King Crimson releases teaser of new album

by Cory Van der Pol
July 2, 2014 –

king_crimson-band_photo

1960s progressive rock band King Crimson whose evolution paralleled that of Black Sabbath in developing melody-based, complex song structure music using moveable chords and other techniques, have returned with a new recording that at just over a minute shows the direction they will take on their new tour, which will cover the US starting September 9.

The recording shows the new seven-member incarnation of King Crimson which includes Robert Fripp (guitar), Tony Levin (bass) and drummers Bill Rieflin and Gavin Harrison. Observers will note the venerable Crimson fusing its 1990s style of complex atmospheric improvisational music with its more acerbic 1970s work.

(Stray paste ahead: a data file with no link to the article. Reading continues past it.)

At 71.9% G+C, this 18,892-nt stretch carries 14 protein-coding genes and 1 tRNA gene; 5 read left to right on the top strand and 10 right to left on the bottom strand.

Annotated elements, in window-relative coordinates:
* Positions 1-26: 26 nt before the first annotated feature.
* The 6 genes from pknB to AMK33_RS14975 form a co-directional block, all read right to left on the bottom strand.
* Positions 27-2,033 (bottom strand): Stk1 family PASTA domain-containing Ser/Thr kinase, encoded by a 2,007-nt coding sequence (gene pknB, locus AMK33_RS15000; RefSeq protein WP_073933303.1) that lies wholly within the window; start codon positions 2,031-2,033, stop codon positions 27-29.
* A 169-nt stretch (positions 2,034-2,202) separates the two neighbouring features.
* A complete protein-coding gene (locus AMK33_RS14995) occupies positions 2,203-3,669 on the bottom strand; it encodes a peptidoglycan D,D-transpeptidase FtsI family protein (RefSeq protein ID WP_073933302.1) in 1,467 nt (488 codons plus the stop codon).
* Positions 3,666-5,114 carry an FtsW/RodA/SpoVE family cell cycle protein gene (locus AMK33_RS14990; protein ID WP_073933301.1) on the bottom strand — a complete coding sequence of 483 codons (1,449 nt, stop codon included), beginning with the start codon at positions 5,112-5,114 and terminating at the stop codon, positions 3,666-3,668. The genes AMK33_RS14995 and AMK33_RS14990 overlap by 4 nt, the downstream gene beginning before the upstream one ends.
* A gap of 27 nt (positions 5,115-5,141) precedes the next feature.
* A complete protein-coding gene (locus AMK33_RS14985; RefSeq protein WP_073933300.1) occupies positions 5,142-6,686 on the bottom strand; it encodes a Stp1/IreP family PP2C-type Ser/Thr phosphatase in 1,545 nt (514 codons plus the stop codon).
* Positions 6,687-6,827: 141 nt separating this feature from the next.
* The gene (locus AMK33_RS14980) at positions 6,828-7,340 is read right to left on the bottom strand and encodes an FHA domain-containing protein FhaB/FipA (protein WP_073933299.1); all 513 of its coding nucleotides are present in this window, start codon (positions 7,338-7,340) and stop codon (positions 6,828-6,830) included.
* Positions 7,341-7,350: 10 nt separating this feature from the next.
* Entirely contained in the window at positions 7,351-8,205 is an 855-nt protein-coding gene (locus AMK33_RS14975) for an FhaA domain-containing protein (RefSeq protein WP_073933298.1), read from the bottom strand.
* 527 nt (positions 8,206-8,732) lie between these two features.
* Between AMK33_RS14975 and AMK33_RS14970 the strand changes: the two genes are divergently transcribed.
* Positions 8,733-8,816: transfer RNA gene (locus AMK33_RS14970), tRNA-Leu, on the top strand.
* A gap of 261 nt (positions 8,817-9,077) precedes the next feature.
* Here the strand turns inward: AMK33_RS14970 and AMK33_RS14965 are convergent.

Tags: , , , , ,

3 comments

  • Imposition

    Thanks for Crimson update. This is news to me, and good news.

    However I’d say their evolution was much closer to bands like Yes, ELP, Gentle Giant, Van der graaf generator than Sabbath.

    And I don’t know what you mean by ‘melody-based’ songs which use ‘moveable chords’.

    1. fenrir

      It is not that hard to understand if you try to understand what they mean XD

      melody-based, meaning that the song will follow the evolution of a melody or melodies, I guess.

      Moveable chords often applies to guitar, just using same finger shapes for different chords. It has little meaning on the piano, I guess. On the guitar, different finger positions of the same chords with give different quality to the sound of the chord. So using “moveable chords” just means you will outline chords by moving the same finger position up and down the neck of the guitar.

      So What the writer means by the two together, I think, is that you will actually play a melody with one finger, and use the rest of the hand to outline a particular chord SHAPE. Then, apply the same chord shape to wherever the melody on that string takes you. Is this clear enough?

  • fenrir

    This is frequently used in Jazz. Because, fuck the key. Jazz is melody oriented, that why they keep jumping between keys. This is where King Crimson takes this from.